Heart beating fast, sweat is dripping from your forehead. You wonder if people will like what you are creating. You look at your staff and think is this the right crew? Are these the people I want to go into battle with? Walk into the walk in. Do a final count on everything. Make sure prep is done properly. Ok, we got this. Lets do it. Open the doors! These are thoughts right before you open your doors when you are opening a restaurant. You think about every detail. What will be the first impression from the first customer. Its extremely hard to open a restaurant. Its not easy by any means. I have had the privilege and honor to open many restaurants. This week along with a really good friend. We tried P.Terry’s new concept Taco Ranch. It has taken me a couple of days to think about what I wanted to say. Talking it over Ainsley and having her remind me of why we decided to have the blog we have. I feel that I need to speak the truth of my experience. Not just my own. But those that I have heard from other ” foodies”. Here we go.
Monday we are closed. It’s a day that most restaurants are closed. Its a day of rest. A day to regroup. Many service industry workers spend Sunday nights drinking the night away and partying like its a Saturday night. But for some chefs, it’s another long day at the restaurant.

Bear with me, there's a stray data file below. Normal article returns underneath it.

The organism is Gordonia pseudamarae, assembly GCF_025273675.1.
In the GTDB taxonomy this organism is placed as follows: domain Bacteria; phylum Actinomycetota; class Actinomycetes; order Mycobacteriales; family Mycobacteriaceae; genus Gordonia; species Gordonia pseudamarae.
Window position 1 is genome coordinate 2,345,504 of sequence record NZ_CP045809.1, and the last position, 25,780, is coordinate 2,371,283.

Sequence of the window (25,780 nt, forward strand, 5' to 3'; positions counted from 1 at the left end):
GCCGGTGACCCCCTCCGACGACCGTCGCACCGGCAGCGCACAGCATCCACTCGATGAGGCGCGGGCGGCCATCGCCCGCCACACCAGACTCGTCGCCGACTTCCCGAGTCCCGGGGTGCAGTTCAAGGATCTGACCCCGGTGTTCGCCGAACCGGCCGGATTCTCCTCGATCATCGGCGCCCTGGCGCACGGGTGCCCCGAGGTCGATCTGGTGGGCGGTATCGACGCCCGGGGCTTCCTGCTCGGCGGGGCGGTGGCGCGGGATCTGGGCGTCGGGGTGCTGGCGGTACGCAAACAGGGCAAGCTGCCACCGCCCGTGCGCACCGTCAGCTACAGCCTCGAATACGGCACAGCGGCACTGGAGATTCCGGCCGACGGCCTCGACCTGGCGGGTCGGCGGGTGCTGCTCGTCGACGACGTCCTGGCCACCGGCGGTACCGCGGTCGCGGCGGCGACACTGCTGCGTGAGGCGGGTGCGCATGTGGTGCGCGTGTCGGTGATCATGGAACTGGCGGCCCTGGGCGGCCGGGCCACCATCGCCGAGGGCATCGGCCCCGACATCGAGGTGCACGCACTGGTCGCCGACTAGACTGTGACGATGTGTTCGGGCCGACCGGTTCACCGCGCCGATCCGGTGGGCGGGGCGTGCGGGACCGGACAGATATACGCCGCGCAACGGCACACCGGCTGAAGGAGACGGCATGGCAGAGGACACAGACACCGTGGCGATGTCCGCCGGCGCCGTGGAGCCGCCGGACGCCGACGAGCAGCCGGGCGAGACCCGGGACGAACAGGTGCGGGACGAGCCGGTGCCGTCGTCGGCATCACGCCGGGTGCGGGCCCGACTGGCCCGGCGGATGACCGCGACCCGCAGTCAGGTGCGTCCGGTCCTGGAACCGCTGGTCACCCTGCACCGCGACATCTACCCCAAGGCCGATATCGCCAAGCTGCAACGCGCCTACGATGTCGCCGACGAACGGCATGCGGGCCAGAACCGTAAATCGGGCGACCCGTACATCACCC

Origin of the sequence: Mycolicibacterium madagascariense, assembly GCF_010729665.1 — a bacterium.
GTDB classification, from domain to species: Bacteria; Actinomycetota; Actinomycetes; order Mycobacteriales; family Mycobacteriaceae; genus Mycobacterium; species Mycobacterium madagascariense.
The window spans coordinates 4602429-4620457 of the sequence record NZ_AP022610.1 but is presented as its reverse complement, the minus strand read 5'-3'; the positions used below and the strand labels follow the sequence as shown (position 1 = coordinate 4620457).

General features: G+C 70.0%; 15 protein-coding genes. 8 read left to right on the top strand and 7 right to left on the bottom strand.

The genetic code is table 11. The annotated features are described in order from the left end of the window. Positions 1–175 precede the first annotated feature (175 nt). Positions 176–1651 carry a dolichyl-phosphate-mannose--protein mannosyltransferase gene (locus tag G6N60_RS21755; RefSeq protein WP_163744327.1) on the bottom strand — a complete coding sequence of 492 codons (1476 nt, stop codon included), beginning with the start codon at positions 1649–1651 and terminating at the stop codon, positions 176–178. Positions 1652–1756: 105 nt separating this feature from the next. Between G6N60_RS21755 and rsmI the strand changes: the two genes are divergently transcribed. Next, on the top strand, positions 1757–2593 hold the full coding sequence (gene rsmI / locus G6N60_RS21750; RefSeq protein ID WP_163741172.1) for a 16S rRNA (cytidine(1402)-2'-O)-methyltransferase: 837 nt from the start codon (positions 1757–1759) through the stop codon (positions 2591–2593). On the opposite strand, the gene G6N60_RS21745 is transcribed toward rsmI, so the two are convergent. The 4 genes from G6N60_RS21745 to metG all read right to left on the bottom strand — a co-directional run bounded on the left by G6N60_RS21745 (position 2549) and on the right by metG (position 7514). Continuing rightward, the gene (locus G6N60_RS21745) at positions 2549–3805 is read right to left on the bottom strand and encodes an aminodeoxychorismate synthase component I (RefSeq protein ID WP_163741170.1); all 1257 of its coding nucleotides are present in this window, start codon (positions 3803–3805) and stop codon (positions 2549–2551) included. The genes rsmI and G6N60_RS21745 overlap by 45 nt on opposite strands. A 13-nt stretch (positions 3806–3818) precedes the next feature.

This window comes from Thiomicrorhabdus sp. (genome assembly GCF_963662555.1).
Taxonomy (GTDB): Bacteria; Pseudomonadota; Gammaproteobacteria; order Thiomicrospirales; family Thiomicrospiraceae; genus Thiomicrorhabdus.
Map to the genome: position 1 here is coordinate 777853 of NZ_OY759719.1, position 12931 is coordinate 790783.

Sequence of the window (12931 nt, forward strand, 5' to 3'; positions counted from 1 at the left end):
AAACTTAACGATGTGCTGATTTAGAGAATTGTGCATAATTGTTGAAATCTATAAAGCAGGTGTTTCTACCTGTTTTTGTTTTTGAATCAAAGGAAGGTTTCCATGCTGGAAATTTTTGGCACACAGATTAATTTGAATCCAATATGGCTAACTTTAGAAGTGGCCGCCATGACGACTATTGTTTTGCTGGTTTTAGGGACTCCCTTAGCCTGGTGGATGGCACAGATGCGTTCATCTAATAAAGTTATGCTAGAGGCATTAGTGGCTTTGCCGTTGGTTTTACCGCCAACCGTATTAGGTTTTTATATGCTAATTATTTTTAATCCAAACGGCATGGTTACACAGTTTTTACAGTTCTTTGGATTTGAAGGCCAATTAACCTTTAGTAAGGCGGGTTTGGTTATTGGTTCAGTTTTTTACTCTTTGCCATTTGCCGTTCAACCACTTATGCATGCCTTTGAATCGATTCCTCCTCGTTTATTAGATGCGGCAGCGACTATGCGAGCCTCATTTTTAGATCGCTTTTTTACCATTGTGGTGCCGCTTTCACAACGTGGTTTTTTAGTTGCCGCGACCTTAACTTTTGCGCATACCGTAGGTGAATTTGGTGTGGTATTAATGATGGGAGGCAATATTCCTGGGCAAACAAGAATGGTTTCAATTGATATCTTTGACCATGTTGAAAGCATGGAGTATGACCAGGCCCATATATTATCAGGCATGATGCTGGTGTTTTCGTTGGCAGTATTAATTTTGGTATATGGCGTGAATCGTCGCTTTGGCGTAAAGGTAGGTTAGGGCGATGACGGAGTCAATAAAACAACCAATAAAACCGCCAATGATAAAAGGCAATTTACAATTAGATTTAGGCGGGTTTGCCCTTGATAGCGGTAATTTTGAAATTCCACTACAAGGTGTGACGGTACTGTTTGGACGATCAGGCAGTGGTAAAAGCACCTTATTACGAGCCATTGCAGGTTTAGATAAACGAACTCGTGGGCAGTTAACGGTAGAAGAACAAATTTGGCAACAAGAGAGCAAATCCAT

When you search for your favorite thing to eat in Austin and you don’t find what you are looking for. There are only a couple of things you can do about it. For most of us, we go home and try and make it ourselves. Or just give up and go about our day. But for Raya Naser, she did things a little differently. You see Raya tried really hard to find her favorite Mediterranean place in Austin.
Author: Ainsley Daschofsky
Every step I took away from the restaurant, concrete and bricks flashing into my eye retina, was like an interference. With a satisfaction so deep that the world couldn’t match, I licked my mind lips over and over. The match as a memory of fire hitting meat. The memory of lamb ribs on top of me like a lass I’d been imagining for years and had finally won. The fat from the smoked rib charred my teeth with a memory’s gush as the fat spilled down my throat, swallowed into me. Eyes closed, keeping all else away from the brain memorizing every pull of lamb rib. While not memorizing. You can’t memorize what you already know. What your beast knows. Your primal DNA making the taste succulent to your inner knowledge. That’s the thing about flavor. It is no hologram. It was not factory made …until it was. Meat and its flavor is known to every creature that is human. Whether you have McDonalds or not. They can only tap into the buds that scream and dance and cry to their passion. Food. Survival. Instinct. Your brain says meat should be inside it because it is your survival. Cured’s burger was this release from being a part of the world, the modern day, and back into the being part of your insides. The known without speaking. They don’t fuck with meat until it’s a veggie burger or lay down caramelized onions to hide the blood that isn’t there. Even the cheese goes inside the flavor. They char the blood to the perfect texture and honor its true flavor. They cure while pounding love into it. Eyes closed and mind dripping with bloody sweetness we call Cured our home.
If you were to look up best ramen in America you wouldn’t think to look for it in Austin, Texas. You would think to look in San Francisco, New York or even Seattle. But on the South side of Austin between a flying pizza shop and a wine bar sits Ramen Tatsu-ya.